246 F2d 366 National Labor Relations Board v. Spartanburg Sportswear Company

246 F.2d 366

NATIONAL LABOR RELATIONS BOARD, Petitioner,
v.
SPARTANBURG SPORTSWEAR COMPANY, Respondent.

No. 7439.

United States Court of Appeals Fourth Circuit.

Argued June 12, 1957.

Decided July 2, 1957.

Robert E. Manuel, Atty., N. L. R. B., Washington, D. C. (Jerome D. Fenton, Gen. Counsel, Stephen Leonard, Associate Gen. Counsel, Marcel Mallet-Prevost, Asst. Gen. Counsel, and Samuel M. Singer, Atty., N. L. R. B., Washington, D. C., on the brief), for petitioner.

Whiteford S. Blakeney, Charlotte, N. C. (William H. Rosenfeld, Cleveland, Ohio, Ernest W. Machen, Jr., and Blakeney & Alexander, Charlotte, N. C., on the brief), for respondent.

Before PARKER, Chief Judge, and SOPER and SOBELOFF, Circuit Judges.

PER CURIAM.

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1

This is a petition to enforce an order of the National Labor Relations Board which found that the Spartanburg Sportswear Company had been guilty of unfair labor practices in questioning employees as to union membership and discriminatory discharge of two employees for union membership and activities. The questioning of employees in the course of an organizational campaign is well established by the testimony. The discharges were of employees prominent in the movement to establish the union. They were shown to be highly competent persons and the reasons given for their discharge are not convincing, particularly in the light of the strong anti-union attitude of the company. The facts are fully set forth in the Report of the Trial Examiner and the Decision and Order of the Board and need not be repeated here. The questions involved are pure questions of fact; they may be established by circumstantial evidence as well as by that which is direct; and where the finding of the Board, as here, is supported by circumstances from which the conclusion of discriminatory discharge may legitimately be drawn, it is binding upon the courts, as they are without power to find facts or substitute their judgment for that of the Board. Hartsell Mills Co. v. N. L. R. B., 4 Cir., 111 F.2d 291, 293; North Carolina Finishing Co. v. N. L. R. B., 4 Cir., 133 F.2d 714, 718; Eastern Coal Corp. v. N. L. R. B., 4 Cir., 176 F.2d 131, 133. As said by us in the case last cited:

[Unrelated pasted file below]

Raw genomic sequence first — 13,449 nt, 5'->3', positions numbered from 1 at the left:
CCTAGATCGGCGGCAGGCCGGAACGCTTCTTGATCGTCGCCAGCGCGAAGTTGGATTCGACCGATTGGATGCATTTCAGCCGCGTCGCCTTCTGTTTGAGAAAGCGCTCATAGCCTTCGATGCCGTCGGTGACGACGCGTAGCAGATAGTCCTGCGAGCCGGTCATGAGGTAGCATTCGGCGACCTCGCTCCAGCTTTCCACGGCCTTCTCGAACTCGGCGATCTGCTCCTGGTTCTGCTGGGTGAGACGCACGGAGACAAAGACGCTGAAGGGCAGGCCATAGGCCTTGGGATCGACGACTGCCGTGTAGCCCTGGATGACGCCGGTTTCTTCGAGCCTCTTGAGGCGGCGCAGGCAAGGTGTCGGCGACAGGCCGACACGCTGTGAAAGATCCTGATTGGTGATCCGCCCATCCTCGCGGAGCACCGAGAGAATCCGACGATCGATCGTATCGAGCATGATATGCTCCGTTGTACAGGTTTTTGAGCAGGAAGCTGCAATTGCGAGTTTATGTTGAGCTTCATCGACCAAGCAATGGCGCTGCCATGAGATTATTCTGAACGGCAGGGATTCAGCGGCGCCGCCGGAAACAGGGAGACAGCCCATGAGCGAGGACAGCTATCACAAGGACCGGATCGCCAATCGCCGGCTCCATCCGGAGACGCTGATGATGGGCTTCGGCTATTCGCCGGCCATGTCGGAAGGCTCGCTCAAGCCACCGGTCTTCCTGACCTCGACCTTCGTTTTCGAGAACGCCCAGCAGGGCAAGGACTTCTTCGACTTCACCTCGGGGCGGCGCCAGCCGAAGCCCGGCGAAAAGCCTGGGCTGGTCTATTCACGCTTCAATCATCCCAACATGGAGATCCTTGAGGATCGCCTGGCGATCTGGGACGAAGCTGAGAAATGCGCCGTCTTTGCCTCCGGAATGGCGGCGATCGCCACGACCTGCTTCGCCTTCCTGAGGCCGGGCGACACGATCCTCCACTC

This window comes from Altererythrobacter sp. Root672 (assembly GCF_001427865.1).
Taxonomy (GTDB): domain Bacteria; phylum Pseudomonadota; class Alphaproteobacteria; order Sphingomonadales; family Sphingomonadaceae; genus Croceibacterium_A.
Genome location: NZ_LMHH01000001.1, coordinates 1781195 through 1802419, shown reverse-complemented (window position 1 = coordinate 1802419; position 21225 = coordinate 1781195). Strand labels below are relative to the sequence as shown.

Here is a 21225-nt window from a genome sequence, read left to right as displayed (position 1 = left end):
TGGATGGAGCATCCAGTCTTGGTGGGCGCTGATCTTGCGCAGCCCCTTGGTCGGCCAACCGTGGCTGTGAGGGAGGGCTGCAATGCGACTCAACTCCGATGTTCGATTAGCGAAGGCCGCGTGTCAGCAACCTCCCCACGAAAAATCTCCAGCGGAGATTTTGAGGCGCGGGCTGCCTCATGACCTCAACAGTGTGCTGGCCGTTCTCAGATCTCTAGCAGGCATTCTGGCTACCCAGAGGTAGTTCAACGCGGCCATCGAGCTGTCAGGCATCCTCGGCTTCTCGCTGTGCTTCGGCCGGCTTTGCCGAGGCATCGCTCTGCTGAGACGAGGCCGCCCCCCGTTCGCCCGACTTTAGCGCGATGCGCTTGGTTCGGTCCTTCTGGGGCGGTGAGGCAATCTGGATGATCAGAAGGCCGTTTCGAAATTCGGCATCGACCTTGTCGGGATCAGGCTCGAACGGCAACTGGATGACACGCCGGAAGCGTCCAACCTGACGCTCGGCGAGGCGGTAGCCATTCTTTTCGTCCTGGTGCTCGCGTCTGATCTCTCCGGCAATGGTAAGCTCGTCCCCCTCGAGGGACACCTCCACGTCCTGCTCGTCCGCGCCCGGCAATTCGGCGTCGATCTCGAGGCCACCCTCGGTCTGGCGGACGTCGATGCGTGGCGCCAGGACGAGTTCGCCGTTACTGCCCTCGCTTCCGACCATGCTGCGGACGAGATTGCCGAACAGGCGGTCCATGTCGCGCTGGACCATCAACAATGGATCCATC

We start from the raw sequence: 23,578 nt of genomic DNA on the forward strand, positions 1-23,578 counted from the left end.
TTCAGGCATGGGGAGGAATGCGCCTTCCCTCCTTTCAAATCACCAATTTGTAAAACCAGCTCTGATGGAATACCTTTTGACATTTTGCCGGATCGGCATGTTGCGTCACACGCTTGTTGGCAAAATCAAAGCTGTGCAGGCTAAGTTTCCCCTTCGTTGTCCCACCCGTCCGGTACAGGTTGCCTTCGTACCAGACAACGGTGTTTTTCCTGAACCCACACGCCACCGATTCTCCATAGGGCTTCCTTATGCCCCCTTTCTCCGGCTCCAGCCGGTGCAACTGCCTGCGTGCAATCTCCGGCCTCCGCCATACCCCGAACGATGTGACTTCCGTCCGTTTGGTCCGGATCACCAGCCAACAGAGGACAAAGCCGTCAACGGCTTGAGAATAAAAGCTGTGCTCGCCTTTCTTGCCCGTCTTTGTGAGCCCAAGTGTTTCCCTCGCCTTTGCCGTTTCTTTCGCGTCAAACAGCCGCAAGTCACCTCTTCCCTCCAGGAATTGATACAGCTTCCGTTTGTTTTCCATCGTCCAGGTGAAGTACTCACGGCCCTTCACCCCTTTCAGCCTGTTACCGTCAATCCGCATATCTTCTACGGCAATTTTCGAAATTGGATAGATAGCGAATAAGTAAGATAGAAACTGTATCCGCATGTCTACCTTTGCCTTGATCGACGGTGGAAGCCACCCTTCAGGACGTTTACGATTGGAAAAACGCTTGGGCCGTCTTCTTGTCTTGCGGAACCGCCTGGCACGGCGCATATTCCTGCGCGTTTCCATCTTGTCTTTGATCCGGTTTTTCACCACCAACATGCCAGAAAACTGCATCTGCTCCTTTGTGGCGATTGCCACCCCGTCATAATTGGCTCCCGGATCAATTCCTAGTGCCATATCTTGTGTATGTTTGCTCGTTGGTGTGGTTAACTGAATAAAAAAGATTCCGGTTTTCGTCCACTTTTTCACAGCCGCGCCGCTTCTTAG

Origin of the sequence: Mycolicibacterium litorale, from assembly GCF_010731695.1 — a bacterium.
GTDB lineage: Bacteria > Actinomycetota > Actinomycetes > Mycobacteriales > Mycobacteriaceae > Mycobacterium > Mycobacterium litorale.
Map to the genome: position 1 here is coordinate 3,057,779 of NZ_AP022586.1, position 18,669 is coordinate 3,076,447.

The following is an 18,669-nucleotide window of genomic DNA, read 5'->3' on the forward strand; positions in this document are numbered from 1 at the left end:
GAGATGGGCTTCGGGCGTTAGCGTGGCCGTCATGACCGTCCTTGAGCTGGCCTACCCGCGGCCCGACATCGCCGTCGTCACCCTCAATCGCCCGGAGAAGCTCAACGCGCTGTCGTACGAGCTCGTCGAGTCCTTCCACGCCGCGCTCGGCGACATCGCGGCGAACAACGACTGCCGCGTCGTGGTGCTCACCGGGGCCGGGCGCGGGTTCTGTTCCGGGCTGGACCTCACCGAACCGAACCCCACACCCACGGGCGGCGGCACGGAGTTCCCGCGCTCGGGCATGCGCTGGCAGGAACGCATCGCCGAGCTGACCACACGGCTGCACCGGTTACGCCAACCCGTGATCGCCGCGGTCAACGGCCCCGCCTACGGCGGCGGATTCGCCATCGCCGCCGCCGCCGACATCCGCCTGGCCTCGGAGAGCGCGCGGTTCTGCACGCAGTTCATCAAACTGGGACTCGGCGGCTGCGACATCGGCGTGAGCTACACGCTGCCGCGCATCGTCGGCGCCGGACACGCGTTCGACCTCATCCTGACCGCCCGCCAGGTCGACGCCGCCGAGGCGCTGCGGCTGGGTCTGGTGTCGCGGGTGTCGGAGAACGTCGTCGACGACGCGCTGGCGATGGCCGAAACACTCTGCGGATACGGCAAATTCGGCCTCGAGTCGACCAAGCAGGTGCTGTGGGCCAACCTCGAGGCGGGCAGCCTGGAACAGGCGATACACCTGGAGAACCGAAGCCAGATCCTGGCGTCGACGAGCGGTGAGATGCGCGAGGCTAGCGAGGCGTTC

2

"To analyze in detail the circumstances surrounding each of the six discharges would unduly prolong this opinion; and there is no occasion to do so, as the facts are fully set forth in the report of the trial examiner and are reviewed in the order of the Board, where they may be read by those who are interested. There was evidence to support the position of the company, but it was for the Board, not us, to say what of the evidence was to be believed and what facts were established by it. The ultimate question in the case, the question as to the real reason for the discharges, was a question of fact for the Board; and, in the light of all the evidence, we cannot say that the Board's action was without substantial support."

3

See also N. L. R. B. v. Southern Desk Co., 4 Cir., 246 F.2d 53; N. L. R. B. v. Southland Mfg. Co., 4 Cir., 201 F.2d 244, 245; N. L. R. B. v. English Mica Co., 4 Cir., 195 F.2d 986; N. L. R. B. v. United Distillers of America, 4 Cir., 188 F.2d 353; N. L. R. B. v. Greensboro Coca-Cola Bottling Co., 4 Cir., 180 F.2d 840, 843; N. L. R. B. v. Dixie Shirt Co., 4 Cir., 176 F.2d 969, 973-974; N. L. R. B. v. Piedmont Wagon & Mfg. Co., 4 Cir., 176 F.2d 695, 696; N. L. R. B. v. Harris-Woodson Co., 4 Cir., 162 F.2d 97, 101.

4

The Board's order will be enforced.

5

Order enforced.